Wednesday, November 03, 2004

Kant vs. Bush

A colleague of mine forwarded to me the following piece of skywrighting offering a Kantian reading of Bush by a Bruce Merrill:
Here is an election day quote from the close of the 18th century (1795), which applies (I contend), to the current president of the USA.
"Just as we view with deep disdain the attachment of savages to their lawless freedom-- preferring to scuffle without end rather than to place themselves under lawful restraints... consequently preferring a mad freedom to a lawful one-- and consider it barbarous, rude, and brutishly degrading of humanity, so also should we think that civilized peoples (each one united into a nation) would hasten as quickly as possible to escape so similar a state of abandonment. Instead, however, each nation sees its majesty... to consist in not being subject to any external legal constraint, and the glory of its ruler consists in being able, without endangering himself, to command many thousands to sacrifice themselves for a matter than does not concern them."
Thus Kant notes, in his essay on "Perpetual Peace" [Perpetual Peace, and Other Essays on Politics, History, and Morals (HPC Classics Series)], which, despite the rationale for a past social contract that everyone acknowledges, individual nations and rulers continue to behave in a barbaric & brutish manner.

Well, [Merrill writes] certainly our ruler "sees [his] majesty... to consist in not being subject to any external legal constraint." International law and UN sanctions are for other weaker nations. Certainly not for those born-again men who swagger out of Texas. And then, too fearful to "endanger himself" in 1972 in a war which he ostensibly supported, and hardly endangered now, he takes great satisfaction-- "bring it on!"-- in the power of sending those not as wealthy and entitled as he to the front lines, where they fight & die a war whose true rationale (the geo-political game-plan of the Bushites) remains essentially concealed, and "does not concern them."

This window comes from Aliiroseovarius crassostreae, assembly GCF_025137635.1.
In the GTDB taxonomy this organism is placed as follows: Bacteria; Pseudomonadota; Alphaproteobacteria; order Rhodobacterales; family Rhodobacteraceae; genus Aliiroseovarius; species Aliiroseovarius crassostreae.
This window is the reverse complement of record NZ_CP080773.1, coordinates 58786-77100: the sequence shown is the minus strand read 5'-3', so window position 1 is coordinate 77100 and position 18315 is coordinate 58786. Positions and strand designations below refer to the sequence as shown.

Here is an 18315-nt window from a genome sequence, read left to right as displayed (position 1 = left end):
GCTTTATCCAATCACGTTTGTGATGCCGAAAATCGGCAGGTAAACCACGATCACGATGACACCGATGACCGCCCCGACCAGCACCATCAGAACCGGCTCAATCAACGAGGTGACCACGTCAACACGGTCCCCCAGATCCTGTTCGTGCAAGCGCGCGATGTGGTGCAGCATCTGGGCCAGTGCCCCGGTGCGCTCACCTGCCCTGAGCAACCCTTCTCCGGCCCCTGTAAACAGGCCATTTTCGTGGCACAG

To this, I offer the following brief rejoinder:

Kant's "Perpetual Peace" was written under the Enlightenment assumption that sin is a myth and that the scourge of war, like the aberrations of interpresonal conflicts, could ultimately be resolved through universal Reason. Hence, when planning his world-government, Kant had not the fears of England's Lord Acton, who said that power corrupts and absolute power corrupts absolutely. By contrast, I find at least some small comfort in the notion that our tradition of liberal democracy, whatever its many shortcomings, emerged from the widespread assumption that the checks and balances upon human government are necessary ("that government is best which governs least") because human nature is fallen. The Christian ideal without doubt is a theocracy with Christ as King. Short of that, we are left incapable of the best three forms of government described by Aristotle (monarchy, aristocracy, and polity), because our we cannot trust our own nature to govern for the wellbeing of the governed; and thus we must have recourse to the least opressive of the worst types of government described by Aristotle (democracy, oligarchy, and tyranny). Since tyranny is out of the question, we're left with democracy (government by the greed of the majority) or oligarchy (government by the greed of the rich). Of these two, the least objectionable is democracy, which has the virtue of slowing the inevitable progress of society towards tyranny by its colossal inefficiency.

Our country's reluctance to submit to the tribunal of international judgment could in fact be motivated by a primitive and barbaric desire for selfish autonomy. But it could just as readily be motivated, at least on the part of some, by distrust of any tribunal in which the highest recourse is the arbitrary law of the majority, subject to no further sanction of divine or natural law. I find it interesting that those most hesitant to trust the judgment of the United Nations and/or World Court tend to be individuals who believe in natural law, if not divine law, while those most trusting of these international bodies tend to be individuals who believe in nothing higher than the voted will of the majority, which makes me think of the French Revolution and Rousseau's lovely notion of the Volente General and of dissidents who must be "compelled to be free." Our country today may no longer have the virtues observed by Alexis de Tocqueville, but I like to think that the American people, including the local farmers and Joe Six Packs, are still possessed of a sufficient residue of that legacy in their common sense, that I can repose more trust in their collective judgment than in that of the power-mongers of world government. Of course, I could be sorely disappointed. We're all merely human, after all.